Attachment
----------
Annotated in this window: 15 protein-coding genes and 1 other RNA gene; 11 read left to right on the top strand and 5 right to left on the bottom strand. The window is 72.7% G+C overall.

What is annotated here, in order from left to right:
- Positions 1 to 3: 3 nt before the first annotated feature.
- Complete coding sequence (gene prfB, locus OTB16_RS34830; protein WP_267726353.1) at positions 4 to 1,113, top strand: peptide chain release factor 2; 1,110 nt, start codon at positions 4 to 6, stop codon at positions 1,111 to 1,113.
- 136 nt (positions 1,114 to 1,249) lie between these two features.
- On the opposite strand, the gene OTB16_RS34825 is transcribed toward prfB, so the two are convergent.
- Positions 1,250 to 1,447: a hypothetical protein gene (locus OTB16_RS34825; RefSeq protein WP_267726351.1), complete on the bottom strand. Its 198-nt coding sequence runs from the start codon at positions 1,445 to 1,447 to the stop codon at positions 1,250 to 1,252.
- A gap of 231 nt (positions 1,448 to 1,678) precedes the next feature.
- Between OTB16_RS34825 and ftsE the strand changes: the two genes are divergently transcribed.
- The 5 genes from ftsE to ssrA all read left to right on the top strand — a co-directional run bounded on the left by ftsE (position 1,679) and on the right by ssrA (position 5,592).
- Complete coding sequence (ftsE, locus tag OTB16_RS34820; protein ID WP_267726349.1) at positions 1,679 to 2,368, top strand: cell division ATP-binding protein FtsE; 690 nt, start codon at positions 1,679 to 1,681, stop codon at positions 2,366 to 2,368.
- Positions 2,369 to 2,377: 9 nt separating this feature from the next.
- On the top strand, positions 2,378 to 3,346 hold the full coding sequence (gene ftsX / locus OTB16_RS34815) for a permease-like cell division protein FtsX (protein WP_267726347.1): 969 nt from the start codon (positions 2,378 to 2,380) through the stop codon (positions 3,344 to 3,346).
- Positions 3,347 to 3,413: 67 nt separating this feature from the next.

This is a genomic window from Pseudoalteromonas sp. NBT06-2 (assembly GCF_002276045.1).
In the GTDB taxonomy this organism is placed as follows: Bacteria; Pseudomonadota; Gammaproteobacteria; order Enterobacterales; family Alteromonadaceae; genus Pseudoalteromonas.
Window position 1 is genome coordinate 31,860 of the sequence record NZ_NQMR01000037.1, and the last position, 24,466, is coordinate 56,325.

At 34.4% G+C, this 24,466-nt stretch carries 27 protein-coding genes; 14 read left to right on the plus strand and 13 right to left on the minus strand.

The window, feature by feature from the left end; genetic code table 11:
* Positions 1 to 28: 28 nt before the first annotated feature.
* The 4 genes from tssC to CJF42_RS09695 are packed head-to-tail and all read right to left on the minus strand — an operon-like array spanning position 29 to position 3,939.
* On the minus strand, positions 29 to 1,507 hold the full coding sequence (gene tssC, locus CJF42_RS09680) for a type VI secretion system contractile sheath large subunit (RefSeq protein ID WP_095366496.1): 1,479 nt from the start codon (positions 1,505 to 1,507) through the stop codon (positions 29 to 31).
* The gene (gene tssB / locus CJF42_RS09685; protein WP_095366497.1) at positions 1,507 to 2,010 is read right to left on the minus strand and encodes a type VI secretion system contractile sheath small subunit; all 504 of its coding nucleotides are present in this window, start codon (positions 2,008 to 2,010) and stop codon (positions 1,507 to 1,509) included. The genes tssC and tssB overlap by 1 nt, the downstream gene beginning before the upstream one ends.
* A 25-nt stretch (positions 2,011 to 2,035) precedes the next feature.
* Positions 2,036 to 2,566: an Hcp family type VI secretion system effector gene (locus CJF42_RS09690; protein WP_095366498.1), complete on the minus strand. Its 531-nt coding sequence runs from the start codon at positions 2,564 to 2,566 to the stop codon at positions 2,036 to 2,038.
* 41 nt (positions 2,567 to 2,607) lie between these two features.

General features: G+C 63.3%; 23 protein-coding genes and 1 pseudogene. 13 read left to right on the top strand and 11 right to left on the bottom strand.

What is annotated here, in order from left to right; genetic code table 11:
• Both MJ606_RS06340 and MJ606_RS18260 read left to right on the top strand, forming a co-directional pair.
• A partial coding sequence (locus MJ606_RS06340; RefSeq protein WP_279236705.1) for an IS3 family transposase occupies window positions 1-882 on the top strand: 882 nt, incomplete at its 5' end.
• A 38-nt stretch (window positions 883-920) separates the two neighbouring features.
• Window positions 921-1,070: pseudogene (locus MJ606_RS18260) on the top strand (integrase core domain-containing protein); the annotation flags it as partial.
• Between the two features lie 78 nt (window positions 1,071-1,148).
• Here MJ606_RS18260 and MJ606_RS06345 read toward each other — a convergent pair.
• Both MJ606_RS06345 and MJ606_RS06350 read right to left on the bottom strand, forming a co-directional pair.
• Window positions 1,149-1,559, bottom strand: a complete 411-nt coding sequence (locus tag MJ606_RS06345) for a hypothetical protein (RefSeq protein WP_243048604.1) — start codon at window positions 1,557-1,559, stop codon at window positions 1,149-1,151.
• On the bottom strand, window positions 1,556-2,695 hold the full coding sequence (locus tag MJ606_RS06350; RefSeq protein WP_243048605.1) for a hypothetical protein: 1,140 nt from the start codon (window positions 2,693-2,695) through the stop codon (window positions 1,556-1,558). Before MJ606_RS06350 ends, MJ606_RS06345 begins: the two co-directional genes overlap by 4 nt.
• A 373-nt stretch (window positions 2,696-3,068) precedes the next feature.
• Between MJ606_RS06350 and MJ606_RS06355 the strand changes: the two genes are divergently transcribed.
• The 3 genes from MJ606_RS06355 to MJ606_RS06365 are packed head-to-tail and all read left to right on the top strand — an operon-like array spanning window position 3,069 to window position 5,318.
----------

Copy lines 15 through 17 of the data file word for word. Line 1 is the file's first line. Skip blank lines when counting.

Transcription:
This is a genomic window from Pseudoalteromonas sp. NBT06-2 (assembly GCF_002276045.1).
In the GTDB taxonomy this organism is placed as follows: Bacteria; Pseudomonadota; Gammaproteobacteria; order Enterobacterales; family Alteromonadaceae; genus Pseudoalteromonas.
Window position 1 is genome coordinate 31,860 of the sequence record NZ_NQMR01000037.1, and the last position, 24,466, is coordinate 56,325.